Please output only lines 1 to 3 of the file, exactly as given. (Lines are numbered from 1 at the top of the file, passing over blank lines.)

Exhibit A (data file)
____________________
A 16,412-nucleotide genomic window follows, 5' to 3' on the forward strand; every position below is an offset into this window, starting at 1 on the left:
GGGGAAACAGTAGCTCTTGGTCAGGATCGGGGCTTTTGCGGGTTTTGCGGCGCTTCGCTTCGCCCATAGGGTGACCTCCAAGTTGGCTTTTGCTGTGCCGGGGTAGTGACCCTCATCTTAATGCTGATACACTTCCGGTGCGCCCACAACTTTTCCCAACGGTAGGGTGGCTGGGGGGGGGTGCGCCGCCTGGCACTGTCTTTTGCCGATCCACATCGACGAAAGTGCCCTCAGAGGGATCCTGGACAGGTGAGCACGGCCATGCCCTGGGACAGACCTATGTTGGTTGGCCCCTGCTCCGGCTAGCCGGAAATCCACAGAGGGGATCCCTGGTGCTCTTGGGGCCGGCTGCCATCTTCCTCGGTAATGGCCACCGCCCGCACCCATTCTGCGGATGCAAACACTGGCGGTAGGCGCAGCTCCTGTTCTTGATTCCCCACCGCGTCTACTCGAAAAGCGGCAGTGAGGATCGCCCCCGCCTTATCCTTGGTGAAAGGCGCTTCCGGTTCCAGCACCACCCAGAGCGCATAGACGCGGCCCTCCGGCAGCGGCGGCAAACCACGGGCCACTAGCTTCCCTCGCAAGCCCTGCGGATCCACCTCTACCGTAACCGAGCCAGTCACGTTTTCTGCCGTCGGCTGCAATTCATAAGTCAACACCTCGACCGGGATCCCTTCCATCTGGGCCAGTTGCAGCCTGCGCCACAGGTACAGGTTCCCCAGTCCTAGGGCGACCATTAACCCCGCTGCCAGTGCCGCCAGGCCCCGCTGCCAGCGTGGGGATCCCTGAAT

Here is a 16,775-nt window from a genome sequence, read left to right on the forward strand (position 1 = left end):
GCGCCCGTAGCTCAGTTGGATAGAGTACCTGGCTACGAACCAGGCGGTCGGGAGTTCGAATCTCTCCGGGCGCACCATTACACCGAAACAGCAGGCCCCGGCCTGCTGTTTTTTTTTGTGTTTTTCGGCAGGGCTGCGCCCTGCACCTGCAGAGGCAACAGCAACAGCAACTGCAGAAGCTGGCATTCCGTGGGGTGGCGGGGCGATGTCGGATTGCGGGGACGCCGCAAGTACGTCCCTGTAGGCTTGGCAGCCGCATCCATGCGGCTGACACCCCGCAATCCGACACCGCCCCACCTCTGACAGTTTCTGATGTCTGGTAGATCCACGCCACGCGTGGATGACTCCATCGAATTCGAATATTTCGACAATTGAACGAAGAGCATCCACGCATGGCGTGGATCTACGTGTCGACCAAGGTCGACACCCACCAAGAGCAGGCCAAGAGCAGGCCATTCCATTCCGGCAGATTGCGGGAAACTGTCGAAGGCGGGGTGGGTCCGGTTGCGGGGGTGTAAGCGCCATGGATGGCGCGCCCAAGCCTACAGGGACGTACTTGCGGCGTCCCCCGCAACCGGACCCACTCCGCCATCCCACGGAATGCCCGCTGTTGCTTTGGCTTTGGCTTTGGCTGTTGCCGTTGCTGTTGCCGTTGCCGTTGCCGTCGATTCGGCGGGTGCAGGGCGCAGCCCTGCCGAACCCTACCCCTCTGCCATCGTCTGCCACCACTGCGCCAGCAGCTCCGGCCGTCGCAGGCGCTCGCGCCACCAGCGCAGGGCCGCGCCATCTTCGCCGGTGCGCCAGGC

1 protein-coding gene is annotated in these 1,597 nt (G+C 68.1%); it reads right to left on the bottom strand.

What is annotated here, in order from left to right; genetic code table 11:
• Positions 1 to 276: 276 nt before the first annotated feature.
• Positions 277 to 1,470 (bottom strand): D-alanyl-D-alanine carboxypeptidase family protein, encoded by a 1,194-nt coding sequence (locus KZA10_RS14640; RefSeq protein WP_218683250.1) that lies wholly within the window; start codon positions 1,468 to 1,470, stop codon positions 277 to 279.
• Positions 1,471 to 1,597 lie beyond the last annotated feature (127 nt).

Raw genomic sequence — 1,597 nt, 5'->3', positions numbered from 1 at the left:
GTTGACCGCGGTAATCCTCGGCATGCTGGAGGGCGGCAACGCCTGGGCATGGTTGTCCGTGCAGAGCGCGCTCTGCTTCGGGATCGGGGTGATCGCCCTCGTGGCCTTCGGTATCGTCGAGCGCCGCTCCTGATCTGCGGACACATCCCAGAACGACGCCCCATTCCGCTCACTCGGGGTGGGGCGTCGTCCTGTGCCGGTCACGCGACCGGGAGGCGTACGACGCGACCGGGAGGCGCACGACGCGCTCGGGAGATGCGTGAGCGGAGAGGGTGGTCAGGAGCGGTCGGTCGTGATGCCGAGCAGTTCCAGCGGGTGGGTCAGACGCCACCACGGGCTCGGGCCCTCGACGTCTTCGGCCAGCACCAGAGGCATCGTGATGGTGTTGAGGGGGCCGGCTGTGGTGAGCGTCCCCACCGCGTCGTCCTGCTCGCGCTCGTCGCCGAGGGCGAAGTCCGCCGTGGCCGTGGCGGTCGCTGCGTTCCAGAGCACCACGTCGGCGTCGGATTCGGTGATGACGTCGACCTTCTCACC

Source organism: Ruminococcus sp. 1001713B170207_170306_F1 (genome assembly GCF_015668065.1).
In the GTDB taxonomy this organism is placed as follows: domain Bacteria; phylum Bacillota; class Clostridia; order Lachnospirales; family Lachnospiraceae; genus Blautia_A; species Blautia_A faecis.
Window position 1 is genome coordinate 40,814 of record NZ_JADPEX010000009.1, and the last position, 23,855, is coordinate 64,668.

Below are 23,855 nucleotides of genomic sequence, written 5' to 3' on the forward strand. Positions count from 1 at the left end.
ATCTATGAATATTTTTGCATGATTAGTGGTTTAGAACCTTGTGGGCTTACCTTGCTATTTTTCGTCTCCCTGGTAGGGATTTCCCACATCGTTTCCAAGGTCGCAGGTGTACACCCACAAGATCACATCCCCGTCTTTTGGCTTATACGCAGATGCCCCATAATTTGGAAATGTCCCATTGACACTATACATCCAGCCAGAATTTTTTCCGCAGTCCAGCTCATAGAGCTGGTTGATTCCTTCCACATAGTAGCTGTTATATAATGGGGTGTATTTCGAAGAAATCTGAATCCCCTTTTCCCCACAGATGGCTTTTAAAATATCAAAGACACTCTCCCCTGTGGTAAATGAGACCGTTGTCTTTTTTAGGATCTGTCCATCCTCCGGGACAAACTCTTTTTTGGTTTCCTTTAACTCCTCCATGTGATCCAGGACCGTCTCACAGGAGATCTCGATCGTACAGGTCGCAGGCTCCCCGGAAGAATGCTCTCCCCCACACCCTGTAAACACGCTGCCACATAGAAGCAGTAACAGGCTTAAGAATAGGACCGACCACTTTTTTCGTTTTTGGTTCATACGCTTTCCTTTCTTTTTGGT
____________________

A 16,412-nucleotide genomic window follows, 5' to 3' on the forward strand; every position below is an offset into this window, starting at 1 on the left:
GGGGAAACAGTAGCTCTTGGTCAGGATCGGGGCTTTTGCGGGTTTTGCGGCGCTTCGCTTCGCCCATAGGGTGACCTCCAAGTTGGCTTTTGCTGTGCCGGGGTAGTGACCCTCATCTTAATGCTGATACACTTCCGGTGCGCCCACAACTTTTCCCAACGGTAGGGTGGCTGGGGGGGGGTGCGCCGCCTGGCACTGTCTTTTGCCGATCCACATCGACGAAAGTGCCCTCAGAGGGATCCTGGACAGGTGAGCACGGCCATGCCCTGGGACAGACCTATGTTGGTTGGCCCCTGCTCCGGCTAGCCGGAAATCCACAGAGGGGATCCCTGGTGCTCTTGGGGCCGGCTGCCATCTTCCTCGGTAATGGCCACCGCCCGCACCCATTCTGCGGATGCAAACACTGGCGGTAGGCGCAGCTCCTGTTCTTGATTCCCCACCGCGTCTACTCGAAAAGCGGCAGTGAGGATCGCCCCCGCCTTATCCTTGGTGAAAGGCGCTTCCGGTTCCAGCACCACCCAGAGCGCATAGACGCGGCCCTCCGGCAGCGGCGGCAAACCACGGGCCACTAGCTTCCCTCGCAAGCCCTGCGGATCCACCTCTACCGTAACCGAGCCAGTCACGTTTTCTGCCGTCGGCTGCAATTCATAAGTCAACACCTCGACCGGGATCCCTTCCATCTGGGCCAGTTGCAGCCTGCGCCACAGGTACAGGTTCCCCAGTCCTAGGGCGACCATTAACCCCGCTGCCAGTGCCGCCAGGCCCCGCTGCCAGCGTGGGGATCCCTGAAT

Here is a 16,775-nt window from a genome sequence, read left to right on the forward strand (position 1 = left end):